QuoteThe geologic record is exactly that: a record. The strata of rock tell scientists about past environments, much like pages in an encyclopedia. Except this reference book has more pages missing than it has remaining. So geologists are tasked not only with understanding what is there, but also with figuring out what's not, and where it went.One omission in particular has puzzled scientists for well over a century. First noticed by John Wesley Powell in 1869 in the layers of the Grand Canyon, the Great Unconformity, as it's known, accounts for more than one billion years of missing rock in certain places.Scientists have developed several hypotheses to explain how, and when, this staggering amount of material may have been eroded. Now, UC Santa Barbara geologist Francis Macdonald and his colleagues at the University of Colorado, Boulder and at Colorado College believe they may have ruled out one of the more popular of these. Their study appears in the Proceedings of the National Academy of Sciences."There are unconformities all through the rock record," explained Macdonald, a professor in the Department of Earth Science. "Unconformities are just gaps in time within the rock record. This one's called the Great Unconformity because it was thought to be a particularly large gap, maybe a global gap."A leading thought is that glaciers scoured away kilometers of rock around 720 to 635 million years ago, during a time known as Snowball Earth, when the planet was completely covered by ice. This hypothesis even has the benefit of helping to explain the rapid emergence of complex organisms shortly thereafter, in the Cambrian explosion, since all this eroded material could have seeded the oceans with tremendous amounts of nutrients.Macdonald was skeptical of this reasoning. Although analogues of the Great Unconformity appear throughout the world -- with similar amounts of rock missing from similar stretches of time -- they don't line up perfectly. This casts doubt as to whether they were truly eroded by a global event like Snowball Earth.[. . .]"The basic hypothesis is that this large-scale erosion was driven by the formation and separation of supercontinents," Macdonald said.The Earth's cycle of supercontinent formation and separation uplifts and erodes incredible extents of rock over long periods of time. And because supercontinent processes, by definition, involve a lot of land, their effects can appear fairly synchronous across the geologic record.However, these processes don't happen simultaneously, as they would in a global event like Snowball Earth. "It's a messy process," Macdonald said. "There are differences, and now we have the ability to perhaps resolve those differences and pull that record out."[Continues . . .]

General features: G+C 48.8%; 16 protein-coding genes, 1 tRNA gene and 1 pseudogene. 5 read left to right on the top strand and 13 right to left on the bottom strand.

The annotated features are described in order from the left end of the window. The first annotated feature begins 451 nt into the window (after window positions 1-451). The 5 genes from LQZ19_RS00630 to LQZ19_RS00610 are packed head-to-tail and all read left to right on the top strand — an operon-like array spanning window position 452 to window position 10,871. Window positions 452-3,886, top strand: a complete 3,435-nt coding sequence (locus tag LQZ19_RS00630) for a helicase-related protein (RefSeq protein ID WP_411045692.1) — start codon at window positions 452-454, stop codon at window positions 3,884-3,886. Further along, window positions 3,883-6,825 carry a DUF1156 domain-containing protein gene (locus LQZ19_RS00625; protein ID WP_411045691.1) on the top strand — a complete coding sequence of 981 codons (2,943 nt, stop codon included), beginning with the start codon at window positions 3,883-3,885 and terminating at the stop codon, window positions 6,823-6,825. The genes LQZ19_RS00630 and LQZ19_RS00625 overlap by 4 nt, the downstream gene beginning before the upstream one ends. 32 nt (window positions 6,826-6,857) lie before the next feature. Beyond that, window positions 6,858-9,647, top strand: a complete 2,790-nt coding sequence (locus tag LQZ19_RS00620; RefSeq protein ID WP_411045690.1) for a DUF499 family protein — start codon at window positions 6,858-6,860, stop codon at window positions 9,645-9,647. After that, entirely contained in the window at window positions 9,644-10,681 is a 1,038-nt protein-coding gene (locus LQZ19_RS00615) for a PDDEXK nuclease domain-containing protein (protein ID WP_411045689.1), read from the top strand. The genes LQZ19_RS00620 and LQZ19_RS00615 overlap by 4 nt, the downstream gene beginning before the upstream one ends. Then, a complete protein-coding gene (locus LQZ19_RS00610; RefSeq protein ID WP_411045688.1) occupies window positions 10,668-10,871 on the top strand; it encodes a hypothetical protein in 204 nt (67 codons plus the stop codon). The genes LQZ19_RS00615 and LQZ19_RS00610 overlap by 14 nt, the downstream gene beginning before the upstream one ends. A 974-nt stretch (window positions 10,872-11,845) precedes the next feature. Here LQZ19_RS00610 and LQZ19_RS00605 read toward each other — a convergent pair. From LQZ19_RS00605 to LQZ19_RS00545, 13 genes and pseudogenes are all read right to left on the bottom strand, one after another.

QuoteScientists have reconstructed the paleoecology the Paleo-Agulhas Plain, a now-drowned landscape on the southern tip of Africa that was high and dry during glacial phases of the last 2 million years and may have been instrumental in shaping the evolution of early modern humans.Early humans lived in South African river valleys with deep, fertile soils filled with grasslands, floodplains, woodlands, and wetlands that abounded with hippos, zebras, antelopes, and many other animals, some extinct for millennia.In contrast to ice age environments elsewhere on Earth, it was a lush environment with a mild climate that disappeared under rising sea levels around 11,500 years ago.An interdisciplinary, international team of scientists has now brought this pleasant cradle of humankind back to life in a special collection of articles that reconstruct the paleoecology of the Paleo-Agulhas Plain, a now-drowned landscape on the southern tip of Africa that was high and dry during glacial phases of the last 2 million years."These Pleistocene glacial periods would have presented a very different resource landscape for early modern human hunter-gatherers than the landscape found in modern Cape coastal lowlands, and may have been instrumental in shaping the evolution of early modern humans," said Janet Franklin, a distinguished professor of biogeography in the department of Botany and Plant Sciences at UC Riverside, an associate member of the African Centre for Coastal Palaeoscience at Nelson Mandela University in South Africa, and co-author of several of the papers.Some of the oldest anatomically modern human bones and artifacts have been found in cliff caves along the coast of South Africa. For many years, the lack of shellfish in some layers at these sites puzzled archaeologists. In spite of apparently living near the ocean, the inhabitants hunted mostly big game -- the sort of animals that typically live farther inland.Scientists knew a submerged landscape existed on the continental shelf just offshore, but it wasn't until recently, perhaps inspired by rising sea levels of our current human-caused global warming, they realized these caves might have made up the westernmost edge of a long-lost plain.During most of the Pleistocene, the geological era before the one we live in now, these caves were not located on the coast. With so much of the Earth's water locked up in continent-sized glaciers, sea level was much lower, and humans could have thrived between the cliffs and a gentler coastline miles and miles to the east.A special issue of Quaternary Science Reviews presents papers using a wide range of techniques to reconstruct the environment and ecology of the Paleo-Agulhas Plain. They reveal a verdant world rich with game, plant, and coastal resources, periodically cut off from the mainland during warm spells between glacial periods when sea level rose to levels similar to those of today, which would have played an important role in human evolution.[Continues . . .]